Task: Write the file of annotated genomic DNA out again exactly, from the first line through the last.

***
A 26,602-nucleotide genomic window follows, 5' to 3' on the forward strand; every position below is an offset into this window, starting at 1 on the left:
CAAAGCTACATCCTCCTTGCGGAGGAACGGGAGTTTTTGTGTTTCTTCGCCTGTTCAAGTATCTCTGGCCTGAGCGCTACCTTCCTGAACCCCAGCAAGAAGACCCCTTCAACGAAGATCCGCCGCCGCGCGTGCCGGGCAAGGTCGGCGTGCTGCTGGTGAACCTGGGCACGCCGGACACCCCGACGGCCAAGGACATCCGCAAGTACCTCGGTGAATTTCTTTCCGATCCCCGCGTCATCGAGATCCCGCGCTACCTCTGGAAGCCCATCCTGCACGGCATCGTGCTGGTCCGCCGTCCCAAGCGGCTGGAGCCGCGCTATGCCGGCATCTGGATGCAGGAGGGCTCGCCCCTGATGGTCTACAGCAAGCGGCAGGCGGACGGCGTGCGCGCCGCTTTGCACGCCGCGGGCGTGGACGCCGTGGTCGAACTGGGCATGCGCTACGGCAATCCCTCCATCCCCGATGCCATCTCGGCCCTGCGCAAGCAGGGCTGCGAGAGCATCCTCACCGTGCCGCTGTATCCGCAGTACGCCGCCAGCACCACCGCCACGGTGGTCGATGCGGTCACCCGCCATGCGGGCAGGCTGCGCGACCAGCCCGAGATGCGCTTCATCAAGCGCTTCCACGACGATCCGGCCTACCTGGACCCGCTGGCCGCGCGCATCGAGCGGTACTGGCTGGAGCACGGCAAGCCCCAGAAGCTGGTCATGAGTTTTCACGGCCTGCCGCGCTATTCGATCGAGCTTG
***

A 26,602-nucleotide genomic window follows, 5' to 3' on the forward strand; every position below is an offset into this window, starting at 1 on the left:
CAAAGCTACATCCTCCTTGCGGAGGAACGGGAGTTTTTGTGTTTCTTCGCCTGTTCAAGTATCTCTGGCCTGAGCGCTACCTTCCTGAACCCCAGCAAGAAGACCCCTTCAACGAAGATCCGCCGCCGCGCGTGCCGGGCAAGGTCGGCGTGCTGCTGGTGAACCTGGGCACGCCGGACACCCCGACGGCCAAGGACATCCGCAAGTACCTCGGTGAATTTCTTTCCGATCCCCGCGTCATCGAGATCCCGCGCTACCTCTGGAAGCCCATCCTGCACGGCATCGTGCTGGTCCGCCGTCCCAAGCGGCTGGAGCCGCGCTATGCCGGCATCTGGATGCAGGAGGGCTCGCCCCTGATGGTCTACAGCAAGCGGCAGGCGGACGGCGTGCGCGCCGCTTTGCACGCCGCGGGCGTGGACGCCGTGGTCGAACTGGGCATGCGCTACGGCAATCCCTCCATCCCCGATGCCATCTCGGCCCTGCGCAAGCAGGGCTGCGAGAGCATCCTCACCGTGCCGCTGTATCCGCAGTACGCCGCCAGCACCACCGCCACGGTGGTCGATGCGGTCACCCGCCATGCGGGCAGGCTGCGCGACCAGCCCGAGATGCGCTTCATCAAGCGCTTCCACGACGATCCGGCCTACCTGGACCCGCTGGCCGCGCGCATCGAGCGGTACTGGCTGGAGCACGGCAAGCCCCAGAAGCTGGTCATGAGTTTTCACGGCCTGCCGCGCTATTCGATCGAGCTTG